Varying your shutter speed will allow you to do some creative things. A faster shutter speed will help to freeze objections in motion, and slowing down the shutter speed will cause moving objects to blur, or cause everything to blur if your camera is in motion during the shot. Generally you will want to use a shutter speed that is fast enough to capture sharp details, but playing with blur can be a great way to get a creative shot.

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22. Find Interesting Subjects Around You

When it comes to taking better photos the temptation is to think that you need to visit some amazing location or have a stunning model. In reality, opportunities are all around us. Finding interesting subjects around you could involve look for opportunities in your house or your yard, looking for locations in your town or city to photograph, or simply going on a photo walk in an urban area.

Possibilities in your house and in your yard include still life shots of flowers, jewelry, toys, food, or any other object. It could also involve macro shots in the back yard, or photographing birds or other wildlife that may be there. It’s also possible to find local destinations in your area that you may not even be aware of. Do a Google search for best photography locations is your city, town, or county and you’ll likely find several blogs posts and forum threads where other people have listed their favorite locations. With some creativity you won’t need to travel in order to get amazing photos.

23. Re-visit an Old Location

You may be overlooking some good opportunities if you are not considering locations that you have already photographed in the past. As you improve your skills you will naturally get better results, so going back and hitting the same locations again can still be a worthwhile activity.

Also, if you are shooting outdoors most locations will change drastically at different times of the year and different times of the day. If you re-visit an old location at a different time of day or year you’re likely to get photos that will be significantly different.

24. Find a Local Photography Club

Getting together with other photographers in your local area is a great way to have fun while improving your skills. Many photography groups hold organized photo walks or events at specific locations. Getting involved will help you to work on your own skills and you may even benefit from some of the relationships and connections that you make through the group. Meetup.com is an ideal place to search for a group in your area. One such meetup group is http://www.meetup.com/Arizona-Highways-Photo-Workshops/, but you may also be able to find others through a Google search.

25. Be More Selective

While you do want to be practicing is often as possible, it’s also helpful to be more selective in the photos that you take. Rather than taking a spray-and-pray approach and constantly firing off shots, slow down and think about the photos that you are taking. When you slow down and only take photos that matter you will be able to focus more on each shot, and you’ll have far fewer photos to deal with in post processing.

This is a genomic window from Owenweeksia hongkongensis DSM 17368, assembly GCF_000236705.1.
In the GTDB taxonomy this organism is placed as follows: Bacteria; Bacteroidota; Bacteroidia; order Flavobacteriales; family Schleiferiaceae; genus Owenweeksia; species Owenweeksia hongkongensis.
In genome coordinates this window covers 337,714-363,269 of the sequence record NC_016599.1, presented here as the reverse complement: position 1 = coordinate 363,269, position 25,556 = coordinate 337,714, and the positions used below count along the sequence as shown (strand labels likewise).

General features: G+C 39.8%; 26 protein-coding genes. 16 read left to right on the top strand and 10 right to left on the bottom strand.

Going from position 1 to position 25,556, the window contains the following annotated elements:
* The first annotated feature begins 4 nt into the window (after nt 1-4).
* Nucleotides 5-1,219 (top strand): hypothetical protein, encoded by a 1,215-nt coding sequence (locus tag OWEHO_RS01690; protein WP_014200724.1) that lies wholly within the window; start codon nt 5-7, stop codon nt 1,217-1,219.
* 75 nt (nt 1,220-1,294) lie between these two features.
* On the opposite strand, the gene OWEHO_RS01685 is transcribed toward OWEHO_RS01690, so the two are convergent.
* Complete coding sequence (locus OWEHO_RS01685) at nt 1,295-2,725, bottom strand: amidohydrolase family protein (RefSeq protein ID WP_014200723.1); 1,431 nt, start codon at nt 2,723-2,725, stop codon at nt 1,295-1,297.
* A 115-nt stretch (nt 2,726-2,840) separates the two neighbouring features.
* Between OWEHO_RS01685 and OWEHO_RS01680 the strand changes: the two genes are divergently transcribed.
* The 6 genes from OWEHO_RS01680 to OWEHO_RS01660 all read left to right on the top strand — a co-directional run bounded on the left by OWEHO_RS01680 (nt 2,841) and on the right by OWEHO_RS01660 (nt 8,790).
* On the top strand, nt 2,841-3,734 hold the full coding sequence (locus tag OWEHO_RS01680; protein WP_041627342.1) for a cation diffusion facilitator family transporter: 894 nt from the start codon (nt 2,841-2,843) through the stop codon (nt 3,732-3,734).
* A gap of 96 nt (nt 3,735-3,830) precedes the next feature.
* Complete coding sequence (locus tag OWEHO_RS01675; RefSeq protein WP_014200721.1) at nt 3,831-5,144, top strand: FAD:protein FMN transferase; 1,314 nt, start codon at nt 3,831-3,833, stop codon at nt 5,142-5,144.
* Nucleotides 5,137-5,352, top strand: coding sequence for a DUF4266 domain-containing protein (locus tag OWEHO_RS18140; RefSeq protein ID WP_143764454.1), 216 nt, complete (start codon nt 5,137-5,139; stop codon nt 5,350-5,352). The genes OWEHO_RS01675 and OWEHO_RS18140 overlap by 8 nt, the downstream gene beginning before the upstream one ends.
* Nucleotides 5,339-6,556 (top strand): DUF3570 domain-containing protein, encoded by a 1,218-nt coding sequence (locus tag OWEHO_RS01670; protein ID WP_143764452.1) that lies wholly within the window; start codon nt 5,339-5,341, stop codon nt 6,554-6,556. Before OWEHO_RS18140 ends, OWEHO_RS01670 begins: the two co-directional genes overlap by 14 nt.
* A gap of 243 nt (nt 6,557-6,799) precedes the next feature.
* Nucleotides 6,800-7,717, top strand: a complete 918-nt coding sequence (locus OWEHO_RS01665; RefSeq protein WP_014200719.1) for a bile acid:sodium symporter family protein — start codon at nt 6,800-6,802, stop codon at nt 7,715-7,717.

26. Get Close

Make an effort to get closer to your subject and fill the frame. This can apply to just about any type of subject from portraits to nature to still life. Filling the frame will often result in more interesting and more powerful photos.

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27. Get Feedback

An important part of improving is to get feedback from others. Being able to accept and learn from constructive criticism is a great way to improve your skills. Fortunately, there are a number of websites, blogs, and forum threads where you can get feedback for your photos. Attend some classes where you can get critiques of your work. Arizona Highways Photo Workshops are a great place to go to get feedback.

28. Be Inspired

Viewing the work of talented photographers is ideal for seeing what works and getting ideas that can be put to use in your own photography. Fortunately, finding photography inspiration is very easy online. All you need to do is go to a site like 500px, Behance, 1X, Flickr, or Pinterest and you are sure to find plenty of amazing photos. You could follow the work of specific photographers, follow Pinterest boards for inspiration, or look for awesome photos of a particular location. One of my habits when researching a location is to search sites like Flickr and 500px. I can usually find some beautiful photos that show me the best places to go, best subjects to photograph, or give me examples that I can try to emulate.

29. Find a Model

If you’re interested in improving your portraits you should work to find someone who is willing to model for you. Ideally it will be a friend or family member, but sites like Model Mayhem also allow photographers and models to match up.

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30. Make Your Own Backdrop

Another possibility is to create your own backdrop or makeshift home studio. You don’t need to spend a lot of money to create a great setup.

This most important thing is to take action. Make an effort to practice every day and you’re sure to see improvement.

Larry Mason is a trip leader for Arizona Highways Photo Workshops.

Bangkok – Photographer Overload

Author: K. Meng Tay